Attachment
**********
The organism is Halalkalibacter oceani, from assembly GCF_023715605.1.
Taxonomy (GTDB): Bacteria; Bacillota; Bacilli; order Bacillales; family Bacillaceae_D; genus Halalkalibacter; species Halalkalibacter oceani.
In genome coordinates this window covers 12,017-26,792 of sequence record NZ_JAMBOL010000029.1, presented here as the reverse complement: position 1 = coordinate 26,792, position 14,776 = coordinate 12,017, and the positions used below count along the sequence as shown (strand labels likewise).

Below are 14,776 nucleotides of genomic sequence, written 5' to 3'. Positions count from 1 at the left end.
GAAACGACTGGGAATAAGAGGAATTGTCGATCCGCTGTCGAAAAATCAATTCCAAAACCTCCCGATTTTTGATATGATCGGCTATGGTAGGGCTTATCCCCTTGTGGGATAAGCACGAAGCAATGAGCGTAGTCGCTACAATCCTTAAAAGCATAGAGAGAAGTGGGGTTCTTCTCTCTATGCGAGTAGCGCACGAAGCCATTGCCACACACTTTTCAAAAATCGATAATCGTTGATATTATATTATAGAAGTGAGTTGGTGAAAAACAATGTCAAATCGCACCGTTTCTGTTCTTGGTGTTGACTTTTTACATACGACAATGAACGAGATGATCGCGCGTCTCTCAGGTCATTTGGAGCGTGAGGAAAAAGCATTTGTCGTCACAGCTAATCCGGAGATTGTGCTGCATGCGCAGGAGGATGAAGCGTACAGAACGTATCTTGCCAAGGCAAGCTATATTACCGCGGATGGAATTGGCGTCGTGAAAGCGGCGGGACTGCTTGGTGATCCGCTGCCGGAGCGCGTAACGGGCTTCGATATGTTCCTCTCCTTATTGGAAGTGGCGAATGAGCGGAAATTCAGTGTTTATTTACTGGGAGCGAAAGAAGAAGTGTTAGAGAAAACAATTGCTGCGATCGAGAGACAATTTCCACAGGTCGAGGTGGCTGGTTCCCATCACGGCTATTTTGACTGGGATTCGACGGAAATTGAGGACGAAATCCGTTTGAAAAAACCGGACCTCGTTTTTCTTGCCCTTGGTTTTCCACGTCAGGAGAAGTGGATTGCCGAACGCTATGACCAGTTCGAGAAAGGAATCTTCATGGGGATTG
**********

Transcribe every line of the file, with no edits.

The organism is Halalkalibacter oceani, from assembly GCF_023715605.1.
Taxonomy (GTDB): Bacteria; Bacillota; Bacilli; order Bacillales; family Bacillaceae_D; genus Halalkalibacter; species Halalkalibacter oceani.
In genome coordinates this window covers 12,017-26,792 of sequence record NZ_JAMBOL010000029.1, presented here as the reverse complement: position 1 = coordinate 26,792, position 14,776 = coordinate 12,017, and the positions used below count along the sequence as shown (strand labels likewise).

Below are 14,776 nucleotides of genomic sequence, written 5' to 3'. Positions count from 1 at the left end.
GAAACGACTGGGAATAAGAGGAATTGTCGATCCGCTGTCGAAAAATCAATTCCAAAACCTCCCGATTTTTGATATGATCGGCTATGGTAGGGCTTATCCCCTTGTGGGATAAGCACGAAGCAATGAGCGTAGTCGCTACAATCCTTAAAAGCATAGAGAGAAGTGGGGTTCTTCTCTCTATGCGAGTAGCGCACGAAGCCATTGCCACACACTTTTCAAAAATCGATAATCGTTGATATTATATTATAGAAGTGAGTTGGTGAAAAACAATGTCAAATCGCACCGTTTCTGTTCTTGGTGTTGACTTTTTACATACGACAATGAACGAGATGATCGCGCGTCTCTCAGGTCATTTGGAGCGTGAGGAAAAAGCATTTGTCGTCACAGCTAATCCGGAGATTGTGCTGCATGCGCAGGAGGATGAAGCGTACAGAACGTATCTTGCCAAGGCAAGCTATATTACCGCGGATGGAATTGGCGTCGTGAAAGCGGCGGGACTGCTTGGTGATCCGCTGCCGGAGCGCGTAACGGGCTTCGATATGTTCCTCTCCTTATTGGAAGTGGCGAATGAGCGGAAATTCAGTGTTTATTTACTGGGAGCGAAAGAAGAAGTGTTAGAGAAAACAATTGCTGCGATCGAGAGACAATTTCCACAGGTCGAGGTGGCTGGTTCCCATCACGGCTATTTTGACTGGGATTCGACGGAAATTGAGGACGAAATCCGTTTGAAAAAACCGGACCTCGTTTTTCTTGCCCTTGGTTTTCCACGTCAGGAGAAGTGGATTGCCGAACGCTATGACCAGTTCGAGAAAGGAATCTTCATGGGGATTG